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Chiropractic Research Review

Musculoskeletal Link to Headaches Revealed

Although it is well-accepted that cervical structures affected by disease or degeneration can cause headaches, less is known about what causes headaches occurring in the absence of disease or trauma.

Two Australian municipalities served as the study setting for this investigation of headache associated with the cervical spine. Four hundred and twenty-seven subjects who reported no prior injuries were categorized based on the presence and frequency of a particular type of headache with the following characteristics:

* occipital or neck pain accompanying headache;
* frequent headache upon waking; and
* headache associated with sustained neck postures, tension, or neck pain and movement.

Subjects were divided into three groups for analysis: those with two or more headaches of this type in the previous month (frequent headaches); those with fewer than two headaches for the month (occasional headache); and those without this type of headache. Information was gathered on anthropometric variables, including neck circumference; neck column length; cervical muscle performance; range of motion; other variables such as occupation (interpreted as biomechanical stress on the spine); recreational and physical activity; and the use of glasses or dentures.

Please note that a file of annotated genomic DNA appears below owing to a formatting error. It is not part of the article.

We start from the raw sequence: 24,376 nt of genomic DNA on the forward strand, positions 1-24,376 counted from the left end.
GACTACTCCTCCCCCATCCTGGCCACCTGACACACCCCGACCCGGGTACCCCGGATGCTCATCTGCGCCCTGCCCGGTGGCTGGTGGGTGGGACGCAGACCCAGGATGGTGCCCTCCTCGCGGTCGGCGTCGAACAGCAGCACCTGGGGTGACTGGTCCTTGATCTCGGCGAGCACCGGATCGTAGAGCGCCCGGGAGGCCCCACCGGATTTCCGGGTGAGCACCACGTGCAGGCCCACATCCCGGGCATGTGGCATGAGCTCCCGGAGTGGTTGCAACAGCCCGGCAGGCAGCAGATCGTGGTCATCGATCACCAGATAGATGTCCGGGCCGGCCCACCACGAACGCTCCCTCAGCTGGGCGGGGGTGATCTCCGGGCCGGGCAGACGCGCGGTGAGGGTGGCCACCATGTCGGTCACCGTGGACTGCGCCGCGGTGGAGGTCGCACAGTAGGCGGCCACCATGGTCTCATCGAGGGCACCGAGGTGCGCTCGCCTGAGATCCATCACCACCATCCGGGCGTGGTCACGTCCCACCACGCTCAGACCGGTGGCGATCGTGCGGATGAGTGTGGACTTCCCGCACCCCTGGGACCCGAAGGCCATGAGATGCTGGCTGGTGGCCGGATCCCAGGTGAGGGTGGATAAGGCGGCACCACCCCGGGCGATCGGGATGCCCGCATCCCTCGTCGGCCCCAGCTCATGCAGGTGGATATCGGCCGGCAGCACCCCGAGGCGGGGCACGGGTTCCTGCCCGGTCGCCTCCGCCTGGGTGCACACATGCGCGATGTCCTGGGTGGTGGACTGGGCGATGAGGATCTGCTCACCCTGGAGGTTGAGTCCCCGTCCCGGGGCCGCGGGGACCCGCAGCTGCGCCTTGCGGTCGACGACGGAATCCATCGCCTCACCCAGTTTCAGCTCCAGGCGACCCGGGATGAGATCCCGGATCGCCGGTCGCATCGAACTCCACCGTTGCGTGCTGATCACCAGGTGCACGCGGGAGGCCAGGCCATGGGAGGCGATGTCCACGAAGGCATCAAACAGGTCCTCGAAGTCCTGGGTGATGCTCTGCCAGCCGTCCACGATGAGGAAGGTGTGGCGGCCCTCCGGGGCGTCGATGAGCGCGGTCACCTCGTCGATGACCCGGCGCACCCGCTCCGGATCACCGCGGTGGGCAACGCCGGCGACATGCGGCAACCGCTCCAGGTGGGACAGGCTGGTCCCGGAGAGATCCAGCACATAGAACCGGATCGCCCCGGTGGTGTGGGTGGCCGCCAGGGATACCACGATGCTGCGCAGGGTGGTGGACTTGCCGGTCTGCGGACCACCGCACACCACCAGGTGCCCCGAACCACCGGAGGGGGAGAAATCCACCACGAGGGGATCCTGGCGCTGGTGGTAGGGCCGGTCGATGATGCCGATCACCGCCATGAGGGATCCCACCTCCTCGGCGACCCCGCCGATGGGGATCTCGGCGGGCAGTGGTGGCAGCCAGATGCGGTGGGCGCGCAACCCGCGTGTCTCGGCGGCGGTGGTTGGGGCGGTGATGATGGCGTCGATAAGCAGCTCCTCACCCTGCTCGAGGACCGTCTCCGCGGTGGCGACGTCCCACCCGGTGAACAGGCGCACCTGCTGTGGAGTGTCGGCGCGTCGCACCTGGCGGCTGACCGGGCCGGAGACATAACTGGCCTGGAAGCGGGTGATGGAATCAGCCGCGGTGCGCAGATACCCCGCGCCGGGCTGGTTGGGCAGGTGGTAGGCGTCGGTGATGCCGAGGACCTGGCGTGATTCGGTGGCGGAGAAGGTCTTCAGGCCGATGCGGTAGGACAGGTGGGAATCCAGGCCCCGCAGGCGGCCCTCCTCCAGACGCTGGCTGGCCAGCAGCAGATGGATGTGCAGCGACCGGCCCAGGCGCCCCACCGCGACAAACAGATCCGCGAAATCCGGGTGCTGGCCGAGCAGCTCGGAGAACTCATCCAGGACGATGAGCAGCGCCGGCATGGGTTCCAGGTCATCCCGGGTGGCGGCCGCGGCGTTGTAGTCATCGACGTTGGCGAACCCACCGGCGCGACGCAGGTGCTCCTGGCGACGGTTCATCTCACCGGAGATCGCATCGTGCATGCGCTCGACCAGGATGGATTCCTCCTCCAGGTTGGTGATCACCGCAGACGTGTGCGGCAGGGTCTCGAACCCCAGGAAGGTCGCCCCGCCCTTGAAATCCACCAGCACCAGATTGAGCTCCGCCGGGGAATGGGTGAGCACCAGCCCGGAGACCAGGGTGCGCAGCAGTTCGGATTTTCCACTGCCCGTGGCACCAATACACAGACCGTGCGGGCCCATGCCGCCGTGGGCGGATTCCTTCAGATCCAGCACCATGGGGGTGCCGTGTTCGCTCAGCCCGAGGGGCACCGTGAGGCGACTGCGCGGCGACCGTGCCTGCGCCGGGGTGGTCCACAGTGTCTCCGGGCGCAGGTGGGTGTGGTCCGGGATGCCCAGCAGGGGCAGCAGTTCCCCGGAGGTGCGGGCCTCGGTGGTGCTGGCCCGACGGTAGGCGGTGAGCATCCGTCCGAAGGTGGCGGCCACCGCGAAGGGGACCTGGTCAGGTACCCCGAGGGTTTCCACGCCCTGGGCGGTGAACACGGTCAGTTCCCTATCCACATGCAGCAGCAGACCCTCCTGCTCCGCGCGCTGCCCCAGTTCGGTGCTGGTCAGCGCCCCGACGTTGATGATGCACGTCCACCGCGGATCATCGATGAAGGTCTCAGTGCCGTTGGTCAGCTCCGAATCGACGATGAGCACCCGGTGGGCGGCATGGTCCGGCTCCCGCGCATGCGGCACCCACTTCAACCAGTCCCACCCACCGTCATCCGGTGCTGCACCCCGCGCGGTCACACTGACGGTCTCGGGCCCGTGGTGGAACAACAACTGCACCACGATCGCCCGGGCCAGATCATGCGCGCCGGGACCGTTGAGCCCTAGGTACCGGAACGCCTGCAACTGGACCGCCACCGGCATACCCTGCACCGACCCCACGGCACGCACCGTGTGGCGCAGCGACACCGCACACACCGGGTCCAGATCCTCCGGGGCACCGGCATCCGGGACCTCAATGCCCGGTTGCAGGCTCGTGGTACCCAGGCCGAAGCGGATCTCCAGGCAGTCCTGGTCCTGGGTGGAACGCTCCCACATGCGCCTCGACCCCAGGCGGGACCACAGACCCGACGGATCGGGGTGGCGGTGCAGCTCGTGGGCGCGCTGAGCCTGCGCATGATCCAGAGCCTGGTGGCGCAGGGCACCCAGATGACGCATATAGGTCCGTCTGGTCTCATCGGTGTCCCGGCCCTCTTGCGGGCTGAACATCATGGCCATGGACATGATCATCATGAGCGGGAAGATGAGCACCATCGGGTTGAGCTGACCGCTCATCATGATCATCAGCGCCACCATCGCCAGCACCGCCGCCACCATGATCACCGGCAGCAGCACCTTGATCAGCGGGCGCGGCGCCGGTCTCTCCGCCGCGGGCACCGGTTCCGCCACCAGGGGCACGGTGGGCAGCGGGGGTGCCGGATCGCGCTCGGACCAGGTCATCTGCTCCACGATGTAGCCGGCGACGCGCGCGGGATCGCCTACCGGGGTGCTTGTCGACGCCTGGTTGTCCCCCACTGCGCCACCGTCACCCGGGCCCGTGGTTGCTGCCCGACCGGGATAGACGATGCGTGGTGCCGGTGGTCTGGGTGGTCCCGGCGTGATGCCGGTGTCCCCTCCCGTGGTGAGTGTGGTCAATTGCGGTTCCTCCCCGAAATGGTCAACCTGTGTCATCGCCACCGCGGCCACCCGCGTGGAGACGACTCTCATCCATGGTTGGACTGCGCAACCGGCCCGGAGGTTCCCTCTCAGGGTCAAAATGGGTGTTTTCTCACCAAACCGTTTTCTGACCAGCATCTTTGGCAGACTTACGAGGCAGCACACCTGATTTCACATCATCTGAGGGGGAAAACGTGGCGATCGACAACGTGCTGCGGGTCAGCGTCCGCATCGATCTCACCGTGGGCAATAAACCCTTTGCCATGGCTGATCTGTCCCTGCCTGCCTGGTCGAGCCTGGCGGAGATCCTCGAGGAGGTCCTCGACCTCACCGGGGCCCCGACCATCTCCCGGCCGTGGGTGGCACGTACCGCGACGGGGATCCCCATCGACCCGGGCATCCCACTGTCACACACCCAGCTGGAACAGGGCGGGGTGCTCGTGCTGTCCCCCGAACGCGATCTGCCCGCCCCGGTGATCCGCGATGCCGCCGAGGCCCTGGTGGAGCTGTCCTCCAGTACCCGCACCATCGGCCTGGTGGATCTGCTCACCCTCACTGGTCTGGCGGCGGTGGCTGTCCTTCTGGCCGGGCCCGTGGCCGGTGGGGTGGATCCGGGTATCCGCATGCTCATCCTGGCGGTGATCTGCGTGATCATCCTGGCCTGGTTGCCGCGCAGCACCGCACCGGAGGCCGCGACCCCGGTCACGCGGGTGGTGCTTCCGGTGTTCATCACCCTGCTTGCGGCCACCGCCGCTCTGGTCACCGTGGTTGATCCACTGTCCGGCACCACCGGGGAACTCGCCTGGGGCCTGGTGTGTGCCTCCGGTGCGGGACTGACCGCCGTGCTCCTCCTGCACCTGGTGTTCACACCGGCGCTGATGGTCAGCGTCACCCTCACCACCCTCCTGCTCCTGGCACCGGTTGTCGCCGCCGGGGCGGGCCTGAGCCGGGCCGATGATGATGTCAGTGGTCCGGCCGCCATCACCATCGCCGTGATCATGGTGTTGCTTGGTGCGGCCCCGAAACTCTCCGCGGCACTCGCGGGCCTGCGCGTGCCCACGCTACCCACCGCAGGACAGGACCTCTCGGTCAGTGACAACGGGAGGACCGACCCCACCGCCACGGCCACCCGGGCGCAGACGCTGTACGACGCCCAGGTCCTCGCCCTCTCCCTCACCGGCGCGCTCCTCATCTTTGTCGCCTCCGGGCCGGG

The authors summarize their findings by stating: "Headaches of this type were more frequent in subjects with a long anterior neck length relative to their posterior neck length, particularly if they occasionally participated in recreational sports (men) or wore glasses (women)." They suggest that some individuals may be susceptible to cervical headache based on their physical attributes alone, emphasizing the potential value of a biomechanical approach to improve cervical function and reduce headache frequency.

Grimmer K, Blizzard L, Dwyer T. Frequency of headaches associated with the cervical spine and relationships with anthropometric, muscle performance and recreational factors. Archives of Physical Medicine and Rehabilitation, May 1999:80, pp512-21.

Chiropractic Research Review

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